An activist business can be wildly successful for a while, but it gets hard to stand out when everybody else adopts the same values and mantras.

That may help explain French cosmetics giant L'Oreal's reported interest in selling The Body Shop after 10 years of owning the revolutionary store chain and product line.

Anita Roddick, a fiery animal-rights activist, environmentalist and champion of every progressive cause, founded The Body Shop almost 41 years ago.

The chain grew on Roddick's stringent activism and hippie ethos, which permeated its culture.


By the time she and her husband resigned from the company's board in 2001, the company had 1,700 stores in 46 countries, but Roddick thought it "a dysfunctional coffin" that had sacrificed its values to market demands.

It was also having business problems because it had expanded too fast and competitors
such as Aveda and Lush had seized on "natural beauty" as a great selling pitch.

L'Oreal acquired the company in 2006, and has struggled with it ever since, despite continuing to expand its global presence to more than 3,000 stores.

Some customers were disappointed that L'Oreal tested some of its own brand products on animals -- something it claimed it has since stopped doing.

But that cannot explain why, years after the stigma of the acquisition should have worn off, The Body Shop's revenue growth has turned negative again lately.

The downturn came despite chief executive officer Jeremy Schwartz's attempt to revive the brand's values by doing "something that is today considered totally radical and in 20 years will have become mainstream."

That idea has been promoted under the slogan "Enrich Not Exploit," which was registered as a trademark.

Schwarz's plan includes a promise to make 70 per cent of the company's packaging biodegradable and other, somewhat vaguer commitments such as to "help 40,000 economically vulnerable people access work around the world."

The plan, which Schwartz claimed came to him in an epiphany during a trip to the Amazon, is based on solid business reasoning.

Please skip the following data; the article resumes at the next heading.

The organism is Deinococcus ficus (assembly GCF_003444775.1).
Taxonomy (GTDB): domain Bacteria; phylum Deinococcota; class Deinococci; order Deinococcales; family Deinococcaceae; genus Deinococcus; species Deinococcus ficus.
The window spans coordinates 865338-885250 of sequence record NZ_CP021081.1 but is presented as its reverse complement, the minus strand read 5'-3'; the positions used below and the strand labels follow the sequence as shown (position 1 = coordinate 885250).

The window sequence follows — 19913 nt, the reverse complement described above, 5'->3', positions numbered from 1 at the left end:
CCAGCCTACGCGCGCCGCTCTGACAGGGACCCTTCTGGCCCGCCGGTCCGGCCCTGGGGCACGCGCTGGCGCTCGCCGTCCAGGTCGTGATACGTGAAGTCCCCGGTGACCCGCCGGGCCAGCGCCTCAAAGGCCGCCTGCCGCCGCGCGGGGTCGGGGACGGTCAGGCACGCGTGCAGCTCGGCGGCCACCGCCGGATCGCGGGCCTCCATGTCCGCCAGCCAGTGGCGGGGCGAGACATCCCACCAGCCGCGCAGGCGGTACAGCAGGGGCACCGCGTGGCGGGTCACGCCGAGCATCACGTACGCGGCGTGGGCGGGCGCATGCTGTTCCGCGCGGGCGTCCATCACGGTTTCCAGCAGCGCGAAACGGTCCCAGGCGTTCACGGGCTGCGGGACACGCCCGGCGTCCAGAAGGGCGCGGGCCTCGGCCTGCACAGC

The organic cosmetics market, worth US$11 billion in 2016, is expected to double by 2024.

A growing number of consumers are looking for "organic" labels when they buy personal care products.

Naturalness and sustainability are important to a majority of buyers now, and they can check a product's place on that scale with an app.

Fairtrade, the organization that promotes trade as a tool for helping disadvantaged people and communities, reports solid growth in the sales of products it has certified as compatible with its rules.

A company with The Body Shop's pedigree on all these issues should be a beneficiary of the trend, as long as it can stay on message.

But Schwartz takes his approach too far.

Most label-conscious consumers aren't really diehard activists.

This is part of what social scientists call the "ethical consumption gap":

People who claim sustainability is important to their purchase decisions often don't put their money where their mouth is.

Controversies like the 2014 revelation that The Body Shop's products are sold in duty-free shops in mainland China, where, by law, they can be randomly subjected to animal testing, don't hurt nearly as much as one might think.

The "consumption gap" theory suggests that Roddick's stringency and Schwartz's return to her heritage is holding the brand back where other "natural" cosmetics producers are doing fine.

L'Occitane, a "natural" personal care product company, operates unashamedly in China.

Animal-rights groups accuse it of testing its products on animals, and l'Occitane vehemently denies it, claiming that it's working from the inside to change Chinese regulations.

It's been growing faster than The Body Shop.

First and foremost, the modern consumer is still interested in product quality, and competitors appear to be getting better customer reviews.

Whoever buys The Body Shop will have to explain to customers in what way the company's products are better than the growing crop of other "natural," "sustainable" and "ethical" brands.

Leonid Bershidsky is a Bloomberg View columnist. He was the founding editor of the Russian business daily Vedomosti and founded the opinion website